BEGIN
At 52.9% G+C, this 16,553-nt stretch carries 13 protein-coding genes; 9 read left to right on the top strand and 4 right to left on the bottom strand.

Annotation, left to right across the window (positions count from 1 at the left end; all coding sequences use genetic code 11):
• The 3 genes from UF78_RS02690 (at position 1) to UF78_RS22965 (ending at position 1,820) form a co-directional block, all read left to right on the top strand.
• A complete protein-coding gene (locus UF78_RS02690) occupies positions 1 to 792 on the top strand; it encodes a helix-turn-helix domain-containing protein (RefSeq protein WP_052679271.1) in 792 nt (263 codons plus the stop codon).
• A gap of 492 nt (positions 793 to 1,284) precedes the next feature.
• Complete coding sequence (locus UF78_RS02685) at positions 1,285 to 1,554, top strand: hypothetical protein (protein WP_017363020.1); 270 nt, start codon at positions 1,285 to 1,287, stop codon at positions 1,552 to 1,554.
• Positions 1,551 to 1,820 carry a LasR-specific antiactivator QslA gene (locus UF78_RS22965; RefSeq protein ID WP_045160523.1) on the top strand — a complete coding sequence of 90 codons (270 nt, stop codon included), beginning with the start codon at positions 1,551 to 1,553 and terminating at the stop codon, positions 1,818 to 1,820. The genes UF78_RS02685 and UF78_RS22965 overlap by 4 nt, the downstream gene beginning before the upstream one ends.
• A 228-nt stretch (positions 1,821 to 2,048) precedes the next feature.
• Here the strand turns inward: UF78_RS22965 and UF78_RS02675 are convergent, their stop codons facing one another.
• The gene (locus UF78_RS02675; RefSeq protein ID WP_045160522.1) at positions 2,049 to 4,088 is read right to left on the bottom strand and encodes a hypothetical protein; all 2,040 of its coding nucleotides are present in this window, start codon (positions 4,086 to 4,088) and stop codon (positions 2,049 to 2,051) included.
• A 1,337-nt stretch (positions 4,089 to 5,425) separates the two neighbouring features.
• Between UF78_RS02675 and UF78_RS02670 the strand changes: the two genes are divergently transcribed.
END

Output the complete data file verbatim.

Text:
At 52.9% G+C, this 16,553-nt stretch carries 13 protein-coding genes; 9 read left to right on the top strand and 4 right to left on the bottom strand.

Annotation, left to right across the window (positions count from 1 at the left end; all coding sequences use genetic code 11):
• The 3 genes from UF78_RS02690 (at position 1) to UF78_RS22965 (ending at position 1,820) form a co-directional block, all read left to right on the top strand.
• A complete protein-coding gene (locus UF78_RS02690) occupies positions 1 to 792 on the top strand; it encodes a helix-turn-helix domain-containing protein (RefSeq protein WP_052679271.1) in 792 nt (263 codons plus the stop codon).
• A gap of 492 nt (positions 793 to 1,284) precedes the next feature.
• Complete coding sequence (locus UF78_RS02685) at positions 1,285 to 1,554, top strand: hypothetical protein (protein WP_017363020.1); 270 nt, start codon at positions 1,285 to 1,287, stop codon at positions 1,552 to 1,554.
• Positions 1,551 to 1,820 carry a LasR-specific antiactivator QslA gene (locus UF78_RS22965; RefSeq protein ID WP_045160523.1) on the top strand — a complete coding sequence of 90 codons (270 nt, stop codon included), beginning with the start codon at positions 1,551 to 1,553 and terminating at the stop codon, positions 1,818 to 1,820. The genes UF78_RS02685 and UF78_RS22965 overlap by 4 nt, the downstream gene beginning before the upstream one ends.
• A 228-nt stretch (positions 1,821 to 2,048) precedes the next feature.
• Here the strand turns inward: UF78_RS22965 and UF78_RS02675 are convergent, their stop codons facing one another.
• The gene (locus UF78_RS02675; RefSeq protein ID WP_045160522.1) at positions 2,049 to 4,088 is read right to left on the bottom strand and encodes a hypothetical protein; all 2,040 of its coding nucleotides are present in this window, start codon (positions 4,086 to 4,088) and stop codon (positions 2,049 to 2,051) included.
• A 1,337-nt stretch (positions 4,089 to 5,425) separates the two neighbouring features.
• Between UF78_RS02675 and UF78_RS02670 the strand changes: the two genes are divergently transcribed.